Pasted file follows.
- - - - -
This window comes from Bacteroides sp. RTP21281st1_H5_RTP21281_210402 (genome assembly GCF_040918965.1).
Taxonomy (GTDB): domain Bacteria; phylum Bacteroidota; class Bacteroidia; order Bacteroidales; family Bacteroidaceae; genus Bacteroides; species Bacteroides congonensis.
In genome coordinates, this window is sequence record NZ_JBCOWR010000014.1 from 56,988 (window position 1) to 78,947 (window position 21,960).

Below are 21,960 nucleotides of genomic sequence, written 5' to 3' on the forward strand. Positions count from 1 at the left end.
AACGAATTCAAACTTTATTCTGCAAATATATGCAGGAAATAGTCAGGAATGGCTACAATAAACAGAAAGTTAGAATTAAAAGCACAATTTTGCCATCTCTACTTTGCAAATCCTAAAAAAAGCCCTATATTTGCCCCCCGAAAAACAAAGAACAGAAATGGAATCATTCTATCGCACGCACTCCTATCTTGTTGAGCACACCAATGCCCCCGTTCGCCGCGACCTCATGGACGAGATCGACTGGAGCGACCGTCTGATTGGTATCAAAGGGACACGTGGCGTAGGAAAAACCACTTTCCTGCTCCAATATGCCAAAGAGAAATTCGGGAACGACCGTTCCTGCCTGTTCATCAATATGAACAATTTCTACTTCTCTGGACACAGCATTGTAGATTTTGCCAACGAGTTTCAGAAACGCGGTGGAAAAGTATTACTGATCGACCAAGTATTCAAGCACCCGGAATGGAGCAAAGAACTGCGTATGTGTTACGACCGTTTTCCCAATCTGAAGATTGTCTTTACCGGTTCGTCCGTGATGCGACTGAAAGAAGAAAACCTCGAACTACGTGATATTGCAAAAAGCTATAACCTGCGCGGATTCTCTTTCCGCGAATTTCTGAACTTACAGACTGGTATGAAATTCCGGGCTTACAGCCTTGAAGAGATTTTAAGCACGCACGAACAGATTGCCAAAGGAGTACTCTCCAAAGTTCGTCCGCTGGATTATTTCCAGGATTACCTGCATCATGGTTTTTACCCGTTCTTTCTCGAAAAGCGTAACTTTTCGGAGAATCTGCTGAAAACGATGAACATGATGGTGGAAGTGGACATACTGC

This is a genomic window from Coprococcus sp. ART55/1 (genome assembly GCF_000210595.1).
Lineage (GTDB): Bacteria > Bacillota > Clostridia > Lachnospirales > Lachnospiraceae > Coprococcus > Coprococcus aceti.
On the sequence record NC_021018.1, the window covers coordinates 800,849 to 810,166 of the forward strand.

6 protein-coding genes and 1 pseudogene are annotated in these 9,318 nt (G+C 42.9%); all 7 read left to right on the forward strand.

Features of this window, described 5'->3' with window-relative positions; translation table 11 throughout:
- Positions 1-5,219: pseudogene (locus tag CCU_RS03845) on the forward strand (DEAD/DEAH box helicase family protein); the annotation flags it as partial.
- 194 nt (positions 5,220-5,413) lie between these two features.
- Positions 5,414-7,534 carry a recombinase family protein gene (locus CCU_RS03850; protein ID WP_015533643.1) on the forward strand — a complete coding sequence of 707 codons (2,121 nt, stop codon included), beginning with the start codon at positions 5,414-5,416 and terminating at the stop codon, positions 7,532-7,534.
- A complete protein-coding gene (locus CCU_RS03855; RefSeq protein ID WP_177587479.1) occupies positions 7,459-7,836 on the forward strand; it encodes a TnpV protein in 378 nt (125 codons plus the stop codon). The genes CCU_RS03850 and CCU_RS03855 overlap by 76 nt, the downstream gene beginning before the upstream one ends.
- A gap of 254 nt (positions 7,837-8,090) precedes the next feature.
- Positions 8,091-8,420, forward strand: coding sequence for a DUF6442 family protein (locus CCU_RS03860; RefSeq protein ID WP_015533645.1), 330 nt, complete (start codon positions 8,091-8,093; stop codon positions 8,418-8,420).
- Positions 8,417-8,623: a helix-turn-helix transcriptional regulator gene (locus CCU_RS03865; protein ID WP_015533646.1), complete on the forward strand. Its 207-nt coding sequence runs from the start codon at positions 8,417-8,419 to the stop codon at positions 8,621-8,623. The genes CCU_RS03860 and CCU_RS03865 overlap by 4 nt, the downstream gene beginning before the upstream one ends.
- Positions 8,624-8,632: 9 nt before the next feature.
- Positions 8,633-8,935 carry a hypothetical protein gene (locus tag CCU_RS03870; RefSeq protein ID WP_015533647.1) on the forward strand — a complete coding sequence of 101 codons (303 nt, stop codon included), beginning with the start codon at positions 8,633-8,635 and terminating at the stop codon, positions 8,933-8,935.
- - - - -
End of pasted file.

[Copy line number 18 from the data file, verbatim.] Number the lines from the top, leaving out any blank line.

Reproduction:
- Positions 8,624-8,632: 9 nt before the next feature.